Indian restaurant is fined £3,767 for serving dish containing peanuts to girl with a nut allergy. (Photo: Andy Buchanan/AFP via Getty Images)

AN Indian restaurant in Tynemouth, near Newcastle, was fined £3,767 for serving a dish with peanuts to a teenager with nut allergy, it was reported on Thursday (28).

Staff at Gulshan also made the 16-year-old and her family pay for the food before they left the restaurant to take her to the hospital.

According to a Daily Mail report, the girl and her family were assured that the food was safe to eat when they booked a table at the restaurant in November last year.

But just after a few mouthfuls, her tongue began to tingle and swell. She was taken to North Tyneside General Hospital when she suffered the start of an allergic reaction.

The victim was discharged the following day after being given an adrenaline shot.

Following the incident, officials from the local authority’s food safety team took the remnants of the chicken masala dish for testing, and they found the presence of a peanut protein, a court was told.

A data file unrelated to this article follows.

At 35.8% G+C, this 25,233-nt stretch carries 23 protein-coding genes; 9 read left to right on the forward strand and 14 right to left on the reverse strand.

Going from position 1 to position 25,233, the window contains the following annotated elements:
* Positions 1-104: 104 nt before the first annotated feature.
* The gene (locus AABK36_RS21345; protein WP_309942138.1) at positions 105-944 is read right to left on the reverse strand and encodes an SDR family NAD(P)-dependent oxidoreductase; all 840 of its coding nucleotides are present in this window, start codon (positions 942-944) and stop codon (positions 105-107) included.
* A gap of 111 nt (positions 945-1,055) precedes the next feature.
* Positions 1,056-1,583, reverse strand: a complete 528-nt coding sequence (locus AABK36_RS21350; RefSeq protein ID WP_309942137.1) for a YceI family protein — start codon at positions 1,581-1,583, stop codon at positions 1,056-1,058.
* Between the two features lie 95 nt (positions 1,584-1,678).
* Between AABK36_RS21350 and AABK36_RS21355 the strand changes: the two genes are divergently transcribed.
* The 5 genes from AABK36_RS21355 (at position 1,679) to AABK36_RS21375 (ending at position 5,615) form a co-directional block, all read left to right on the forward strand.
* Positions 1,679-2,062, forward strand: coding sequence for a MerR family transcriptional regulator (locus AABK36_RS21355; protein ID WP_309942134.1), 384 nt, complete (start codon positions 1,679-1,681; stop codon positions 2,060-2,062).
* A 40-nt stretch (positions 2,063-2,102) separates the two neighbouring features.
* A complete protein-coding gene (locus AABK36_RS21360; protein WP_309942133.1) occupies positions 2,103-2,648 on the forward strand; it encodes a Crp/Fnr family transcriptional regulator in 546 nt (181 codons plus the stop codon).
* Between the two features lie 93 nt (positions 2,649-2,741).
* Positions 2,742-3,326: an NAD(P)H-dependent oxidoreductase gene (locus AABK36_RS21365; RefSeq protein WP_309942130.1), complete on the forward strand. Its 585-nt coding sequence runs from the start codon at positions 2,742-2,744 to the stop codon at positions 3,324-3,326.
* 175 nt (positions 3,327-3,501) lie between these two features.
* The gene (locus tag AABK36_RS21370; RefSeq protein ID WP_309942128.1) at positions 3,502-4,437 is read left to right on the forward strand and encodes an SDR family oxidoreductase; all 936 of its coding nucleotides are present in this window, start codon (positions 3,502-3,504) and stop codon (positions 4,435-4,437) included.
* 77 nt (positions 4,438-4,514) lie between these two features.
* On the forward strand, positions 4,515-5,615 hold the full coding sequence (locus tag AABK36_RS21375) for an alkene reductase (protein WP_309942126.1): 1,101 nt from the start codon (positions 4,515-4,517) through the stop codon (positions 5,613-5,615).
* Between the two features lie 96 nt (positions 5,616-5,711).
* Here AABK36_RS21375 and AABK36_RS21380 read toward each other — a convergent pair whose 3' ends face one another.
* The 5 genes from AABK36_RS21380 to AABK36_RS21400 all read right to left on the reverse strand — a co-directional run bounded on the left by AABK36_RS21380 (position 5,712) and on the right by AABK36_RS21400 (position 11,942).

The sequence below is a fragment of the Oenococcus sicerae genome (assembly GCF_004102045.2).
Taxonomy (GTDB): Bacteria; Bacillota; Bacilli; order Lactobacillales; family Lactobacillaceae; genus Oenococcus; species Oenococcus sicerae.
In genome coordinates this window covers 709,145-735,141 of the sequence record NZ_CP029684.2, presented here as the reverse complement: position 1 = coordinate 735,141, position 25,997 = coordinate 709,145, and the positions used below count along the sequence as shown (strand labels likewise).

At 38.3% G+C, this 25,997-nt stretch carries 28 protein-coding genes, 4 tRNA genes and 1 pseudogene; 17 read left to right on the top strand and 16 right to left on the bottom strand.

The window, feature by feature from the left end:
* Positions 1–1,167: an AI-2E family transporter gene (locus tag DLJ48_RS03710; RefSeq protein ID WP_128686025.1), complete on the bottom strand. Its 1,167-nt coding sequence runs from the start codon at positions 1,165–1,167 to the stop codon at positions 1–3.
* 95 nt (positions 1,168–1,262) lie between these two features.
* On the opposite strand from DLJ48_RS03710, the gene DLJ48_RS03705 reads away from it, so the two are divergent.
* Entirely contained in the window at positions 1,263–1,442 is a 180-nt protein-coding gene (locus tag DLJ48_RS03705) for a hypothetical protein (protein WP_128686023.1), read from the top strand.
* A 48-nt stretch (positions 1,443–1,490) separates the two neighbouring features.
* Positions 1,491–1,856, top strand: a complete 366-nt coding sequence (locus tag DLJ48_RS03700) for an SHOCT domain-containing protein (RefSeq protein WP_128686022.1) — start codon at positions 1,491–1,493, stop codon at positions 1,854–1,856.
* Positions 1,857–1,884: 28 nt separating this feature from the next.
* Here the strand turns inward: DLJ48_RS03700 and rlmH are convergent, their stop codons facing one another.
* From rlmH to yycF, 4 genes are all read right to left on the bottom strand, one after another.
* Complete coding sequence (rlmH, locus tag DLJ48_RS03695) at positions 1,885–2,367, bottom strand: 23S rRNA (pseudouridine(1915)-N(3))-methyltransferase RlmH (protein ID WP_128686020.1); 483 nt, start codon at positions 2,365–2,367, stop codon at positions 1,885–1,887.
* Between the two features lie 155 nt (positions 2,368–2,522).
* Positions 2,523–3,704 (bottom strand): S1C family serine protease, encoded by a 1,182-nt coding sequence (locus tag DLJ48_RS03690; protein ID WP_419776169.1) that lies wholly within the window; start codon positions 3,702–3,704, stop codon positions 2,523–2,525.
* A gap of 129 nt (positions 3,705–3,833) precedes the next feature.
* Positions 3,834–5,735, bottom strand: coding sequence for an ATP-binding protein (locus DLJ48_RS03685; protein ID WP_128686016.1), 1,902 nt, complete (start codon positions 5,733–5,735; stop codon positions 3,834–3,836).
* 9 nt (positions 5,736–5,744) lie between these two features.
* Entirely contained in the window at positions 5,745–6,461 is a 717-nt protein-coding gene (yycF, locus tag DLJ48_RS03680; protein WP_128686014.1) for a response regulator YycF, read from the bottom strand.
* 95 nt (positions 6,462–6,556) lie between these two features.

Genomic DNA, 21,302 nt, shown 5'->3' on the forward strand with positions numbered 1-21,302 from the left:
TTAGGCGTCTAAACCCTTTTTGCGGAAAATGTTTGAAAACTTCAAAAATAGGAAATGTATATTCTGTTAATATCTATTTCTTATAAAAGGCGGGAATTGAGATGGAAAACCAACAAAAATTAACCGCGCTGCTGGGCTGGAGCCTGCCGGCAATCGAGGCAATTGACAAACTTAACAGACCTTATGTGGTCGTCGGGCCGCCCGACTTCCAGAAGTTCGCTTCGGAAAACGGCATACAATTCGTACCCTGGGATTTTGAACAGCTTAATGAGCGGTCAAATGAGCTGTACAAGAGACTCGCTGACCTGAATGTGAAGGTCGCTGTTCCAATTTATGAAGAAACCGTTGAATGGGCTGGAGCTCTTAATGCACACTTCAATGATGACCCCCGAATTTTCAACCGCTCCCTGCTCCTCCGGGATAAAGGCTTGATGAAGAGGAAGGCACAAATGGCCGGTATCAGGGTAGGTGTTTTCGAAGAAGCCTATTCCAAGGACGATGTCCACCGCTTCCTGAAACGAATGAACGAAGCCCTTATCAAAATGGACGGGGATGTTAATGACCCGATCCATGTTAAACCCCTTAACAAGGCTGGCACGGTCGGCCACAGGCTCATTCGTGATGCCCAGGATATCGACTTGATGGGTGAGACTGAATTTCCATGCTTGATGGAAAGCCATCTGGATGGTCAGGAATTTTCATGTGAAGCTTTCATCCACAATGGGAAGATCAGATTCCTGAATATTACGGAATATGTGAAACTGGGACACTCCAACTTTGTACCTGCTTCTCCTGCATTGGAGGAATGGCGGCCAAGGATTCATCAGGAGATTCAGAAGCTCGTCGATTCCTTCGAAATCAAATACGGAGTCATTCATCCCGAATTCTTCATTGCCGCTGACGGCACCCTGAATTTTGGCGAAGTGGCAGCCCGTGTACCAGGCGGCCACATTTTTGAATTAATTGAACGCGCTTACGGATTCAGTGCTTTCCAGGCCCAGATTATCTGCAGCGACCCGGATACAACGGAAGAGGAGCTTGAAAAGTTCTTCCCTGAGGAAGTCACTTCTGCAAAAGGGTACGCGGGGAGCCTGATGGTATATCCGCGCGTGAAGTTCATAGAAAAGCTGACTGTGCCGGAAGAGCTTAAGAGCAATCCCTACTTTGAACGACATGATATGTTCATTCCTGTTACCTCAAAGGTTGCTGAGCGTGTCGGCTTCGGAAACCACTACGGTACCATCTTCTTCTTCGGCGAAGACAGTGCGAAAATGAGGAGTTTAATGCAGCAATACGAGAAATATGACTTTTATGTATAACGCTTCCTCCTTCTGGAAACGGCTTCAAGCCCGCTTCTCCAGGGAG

Sonero Tynemouth Ltd, the owners of Gulshan, have also been ordered to pay £2,744 costs and £1,000 compensation after the company pleaded guilty to breaching section 14 (1) of the Food Safety Act 1990.

Investigators also found inadequate food safety procedures, resulting in the food hygiene rating for Gulshan decreasing from four to one.

Improvements have been made since the incident.

The waiter who served the family and the chef had now been sacked.

Phil Scott, head of Environment, Housing and Leisure, at North Tyneside Council, said it was important that people with food allergies have the confidence that regulations are being followed.

“We’ve all seen the media reports of the tragic deaths caused by reactions to food so these issues should be a priority for all food establishments,” he was quoted as saying.

“As demonstrated by this case, our team will not hesitate to prosecute where necessary but will also provide advice and support to ensure businesses are compliant.”